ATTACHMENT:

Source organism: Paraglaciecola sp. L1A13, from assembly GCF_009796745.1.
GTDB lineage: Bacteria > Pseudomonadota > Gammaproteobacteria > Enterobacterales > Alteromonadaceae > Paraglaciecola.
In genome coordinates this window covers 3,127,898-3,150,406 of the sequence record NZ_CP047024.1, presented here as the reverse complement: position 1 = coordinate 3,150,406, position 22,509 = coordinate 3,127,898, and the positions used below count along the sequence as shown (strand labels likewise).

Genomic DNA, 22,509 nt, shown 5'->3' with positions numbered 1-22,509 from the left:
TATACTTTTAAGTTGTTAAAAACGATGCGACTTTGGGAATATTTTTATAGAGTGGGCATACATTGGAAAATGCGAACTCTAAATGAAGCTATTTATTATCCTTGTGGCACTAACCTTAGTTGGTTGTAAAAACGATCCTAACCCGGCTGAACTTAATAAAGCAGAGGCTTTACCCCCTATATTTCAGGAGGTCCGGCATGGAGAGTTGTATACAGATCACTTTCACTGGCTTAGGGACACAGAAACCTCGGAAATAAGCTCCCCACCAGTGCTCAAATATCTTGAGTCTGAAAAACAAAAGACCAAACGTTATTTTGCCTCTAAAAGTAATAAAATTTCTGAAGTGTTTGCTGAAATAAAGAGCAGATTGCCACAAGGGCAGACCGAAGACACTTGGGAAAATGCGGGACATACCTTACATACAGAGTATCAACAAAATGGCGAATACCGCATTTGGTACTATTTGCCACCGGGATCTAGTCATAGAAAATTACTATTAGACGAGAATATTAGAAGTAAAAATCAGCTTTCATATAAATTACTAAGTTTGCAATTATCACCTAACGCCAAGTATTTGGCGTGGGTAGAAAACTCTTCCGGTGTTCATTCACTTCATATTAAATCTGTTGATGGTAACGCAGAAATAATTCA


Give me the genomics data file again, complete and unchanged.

Source organism: Paraglaciecola sp. L1A13, from assembly GCF_009796745.1.
GTDB lineage: Bacteria > Pseudomonadota > Gammaproteobacteria > Enterobacterales > Alteromonadaceae > Paraglaciecola.
In genome coordinates this window covers 3,127,898-3,150,406 of the sequence record NZ_CP047024.1, presented here as the reverse complement: position 1 = coordinate 3,150,406, position 22,509 = coordinate 3,127,898, and the positions used below count along the sequence as shown (strand labels likewise).

Genomic DNA, 22,509 nt, shown 5'->3' with positions numbered 1-22,509 from the left:
TATACTTTTAAGTTGTTAAAAACGATGCGACTTTGGGAATATTTTTATAGAGTGGGCATACATTGGAAAATGCGAACTCTAAATGAAGCTATTTATTATCCTTGTGGCACTAACCTTAGTTGGTTGTAAAAACGATCCTAACCCGGCTGAACTTAATAAAGCAGAGGCTTTACCCCCTATATTTCAGGAGGTCCGGCATGGAGAGTTGTATACAGATCACTTTCACTGGCTTAGGGACACAGAAACCTCGGAAATAAGCTCCCCACCAGTGCTCAAATATCTTGAGTCTGAAAAACAAAAGACCAAACGTTATTTTGCCTCTAAAAGTAATAAAATTTCTGAAGTGTTTGCTGAAATAAAGAGCAGATTGCCACAAGGGCAGACCGAAGACACTTGGGAAAATGCGGGACATACCTTACATACAGAGTATCAACAAAATGGCGAATACCGCATTTGGTACTATTTGCCACCGGGATCTAGTCATAGAAAATTACTATTAGACGAGAATATTAGAAGTAAAAATCAGCTTTCATATAAATTACTAAGTTTGCAATTATCACCTAACGCCAAGTATTTGGCGTGGGTAGAAAACTCTTCCGGTGTTCATTCACTTCATATTAAATCTGTTGATGGTAACGCAGAAATAATTCA